It is true that bank repossessions decreased 42% in the third quarter of 2017 compared with the same quarter of 2016 but, at the same time, population has decreased because of emigration. This is due to other nationals returning to their countries but also because Spaniards are being forced to look for a job abroad. The bad news is that those Spaniards are the most skilled and best educated. Statistics like these help explain why the domestic property market is still much weaker than the international one.
On the other hand, the overseas property sector experienced continued growth during 2017 on the Costa Blanca. Attracted by the Mediterranean climate and wonderful beaches, overseas buyers are also being drawn by prices still at levels last seen back in 2002. In the first two quarters of 2017, Alicante province had more foreign buyers than any other region in Spain, a total of 9322 transactions, with Málaga second place with 7,254 purchases followed by Barcelona (3,869), Madrid (3,458) and Santa Cruz de Tenerife (3,013). Compared with the same period in 2016 international purchasers increased in Alicante province by 15%. And while across Spain overseas buyers accounted for approximately 19.4% of the total property market in Alicante province during the first two quarters of 2017 overseas purchasers represented an astonishing 46.27% market share. In 19 municipalities in Alicante there are more foreign inhabitants than Spaniards.
We believe the most reliable way to compare prices in different regions and locations in Spain is to look at the price per square metre. With asking prices all over the place this is a much better way to check if you are paying the right price for current market condition.
So, the average paid in the first three quarters of 2017 was €1,250 per square metre against €2,000 at the peak of the market in 2007. And there has been very little upward pressure on the price per square metre since 2013. This means prices are still about 38% below the pre-crash peak. As a result, of all areas that attract large numbers of international buyers the Costa Blanca represents one of the best buying opportunities in 2018, with potential for significant capital growth in the medium term. However, in the most prime locations on the Costa Blanca per square metre prices are already well above the average; €1,844 in Altea, €1,822 in Calpe and €1,623 in Denia. As a comparison to show how affordable the Costa Blanca still is prices per square metre in Andalucía are at least 30% higher and even more in the most prime locations.
My conclusions are very similar to last year’s since the main factors affecting the property market on Spain’s eastern coasts are unchanged, or changing only very slowly. As regards the domestic market I believe it is going to remain flat or may even fall slightly for two main reasons. Firstly, unemployment remains around 17% of the active population. A recent report suggested it take an average of six years for a young person to find a job. There are signs of improvement but many new jobs are on temporary or part-time contracts and there’s been a big increase in the number of self-employed. And inevitably, many jobs are seasonal in an area with a large tourist economy, such as the Costa Blanca.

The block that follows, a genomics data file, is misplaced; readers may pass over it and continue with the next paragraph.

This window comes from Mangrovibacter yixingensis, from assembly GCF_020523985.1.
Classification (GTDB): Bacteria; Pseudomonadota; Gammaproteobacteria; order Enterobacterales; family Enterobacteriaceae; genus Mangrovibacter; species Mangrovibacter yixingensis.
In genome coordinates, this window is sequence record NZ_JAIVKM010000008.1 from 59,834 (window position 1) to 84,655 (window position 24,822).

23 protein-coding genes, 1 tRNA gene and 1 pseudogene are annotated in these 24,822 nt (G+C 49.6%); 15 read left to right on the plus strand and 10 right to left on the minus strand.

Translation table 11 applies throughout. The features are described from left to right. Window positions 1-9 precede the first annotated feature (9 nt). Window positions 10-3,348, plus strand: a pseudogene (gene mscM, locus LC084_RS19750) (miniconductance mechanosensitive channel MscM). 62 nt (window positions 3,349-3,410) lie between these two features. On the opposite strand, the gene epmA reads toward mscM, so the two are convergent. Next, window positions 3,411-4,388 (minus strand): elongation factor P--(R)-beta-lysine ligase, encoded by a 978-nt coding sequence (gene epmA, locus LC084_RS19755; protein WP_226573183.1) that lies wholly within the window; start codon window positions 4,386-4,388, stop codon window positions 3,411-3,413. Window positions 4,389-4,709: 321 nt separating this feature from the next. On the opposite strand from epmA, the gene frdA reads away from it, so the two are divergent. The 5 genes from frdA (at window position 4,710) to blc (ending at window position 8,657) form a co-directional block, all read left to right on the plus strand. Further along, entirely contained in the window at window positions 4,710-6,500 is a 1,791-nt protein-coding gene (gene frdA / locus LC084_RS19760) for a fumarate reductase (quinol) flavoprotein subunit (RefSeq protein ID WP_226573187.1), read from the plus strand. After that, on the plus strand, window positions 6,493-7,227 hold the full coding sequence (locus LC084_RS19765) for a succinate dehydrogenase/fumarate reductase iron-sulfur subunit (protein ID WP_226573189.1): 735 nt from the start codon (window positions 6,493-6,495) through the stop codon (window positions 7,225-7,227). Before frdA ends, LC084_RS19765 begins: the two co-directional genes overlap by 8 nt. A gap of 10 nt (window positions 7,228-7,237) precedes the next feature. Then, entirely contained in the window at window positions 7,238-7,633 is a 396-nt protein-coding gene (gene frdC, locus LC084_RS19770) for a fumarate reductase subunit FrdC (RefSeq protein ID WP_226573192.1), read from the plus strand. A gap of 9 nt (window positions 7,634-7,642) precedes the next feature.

Secondly, although the banks are making encouraging noises that might lead one to think the mortgage drought is over, that’s all they are really, encouraging noises. A buyer will need a large deposit as bank valuations remain low relative to the price agreed. In addition, banks are are scrutinising the status of buyers as never before. So, while offers of 80% LTV give buyers hope, the subsequent low valuation often means they have insufficient funds. And the recession and housing crisis seems to have changed attitudes to home ownership in Spain, particularly among young families, and many now see renting as an alternative.
On the other hand, my expectations for the overseas market in 2018 are very positive. Spain is on course for another record-breaking year as regards tourism and the predictions are excellent on the Costa Blanca. According to the Ministry of Housing statistics, there was an 15% increase in the number of property purchases made by foreigners in Alicante in the two first quarters of 2017, compared to 2016. In my opinion, this trend will continue in 2018. Finally, as far as prices are concerned I believe quality properties in prime locations will start to rise as increased buyer numbers come up against shortage of good stock. This may be as much as 5,5%, but in all other sectors, that is, secondary locations and average quality stock, the situation is different. In these places I think the best scenario is one of prices stabilising but with the possibility of further falls. Nevertheless, the Costa Blanca remains a top location, one of the most affordable on the Mediterranean coast and very competitive compared with other regions. Bear in mind that the average price for a second hand property is €119,000 and €224,000 for new constructions. But prices like these are not going to remain for much longer, certainly not in the prime areas that most overseas buyers head for.